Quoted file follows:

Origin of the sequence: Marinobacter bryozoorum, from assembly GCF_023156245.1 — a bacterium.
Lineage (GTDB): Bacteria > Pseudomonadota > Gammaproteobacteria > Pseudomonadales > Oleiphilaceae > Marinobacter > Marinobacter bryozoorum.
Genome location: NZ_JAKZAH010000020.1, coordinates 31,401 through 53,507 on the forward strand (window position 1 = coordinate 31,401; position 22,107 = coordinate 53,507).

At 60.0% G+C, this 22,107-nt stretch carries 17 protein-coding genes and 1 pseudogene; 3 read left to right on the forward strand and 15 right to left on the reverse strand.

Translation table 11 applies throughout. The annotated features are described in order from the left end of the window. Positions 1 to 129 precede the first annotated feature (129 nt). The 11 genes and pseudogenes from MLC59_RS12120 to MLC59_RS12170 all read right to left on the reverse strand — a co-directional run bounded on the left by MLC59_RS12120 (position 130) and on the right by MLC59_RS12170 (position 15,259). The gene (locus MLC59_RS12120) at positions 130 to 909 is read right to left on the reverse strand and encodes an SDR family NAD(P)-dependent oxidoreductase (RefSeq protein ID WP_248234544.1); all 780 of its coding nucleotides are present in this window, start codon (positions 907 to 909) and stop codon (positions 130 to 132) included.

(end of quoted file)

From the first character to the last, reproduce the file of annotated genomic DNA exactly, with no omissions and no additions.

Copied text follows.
Origin of the sequence: Marinobacter bryozoorum, from assembly GCF_023156245.1 — a bacterium.
Lineage (GTDB): Bacteria > Pseudomonadota > Gammaproteobacteria > Pseudomonadales > Oleiphilaceae > Marinobacter > Marinobacter bryozoorum.
Genome location: NZ_JAKZAH010000020.1, coordinates 31,401 through 53,507 on the forward strand (window position 1 = coordinate 31,401; position 22,107 = coordinate 53,507).

At 60.0% G+C, this 22,107-nt stretch carries 17 protein-coding genes and 1 pseudogene; 3 read left to right on the forward strand and 15 right to left on the reverse strand.

Translation table 11 applies throughout. The annotated features are described in order from the left end of the window. Positions 1 to 129 precede the first annotated feature (129 nt). The 11 genes and pseudogenes from MLC59_RS12120 to MLC59_RS12170 all read right to left on the reverse strand — a co-directional run bounded on the left by MLC59_RS12120 (position 130) and on the right by MLC59_RS12170 (position 15,259). The gene (locus MLC59_RS12120) at positions 130 to 909 is read right to left on the reverse strand and encodes an SDR family NAD(P)-dependent oxidoreductase (RefSeq protein ID WP_248234544.1); all 780 of its coding nucleotides are present in this window, start codon (positions 907 to 909) and stop codon (positions 130 to 132) included.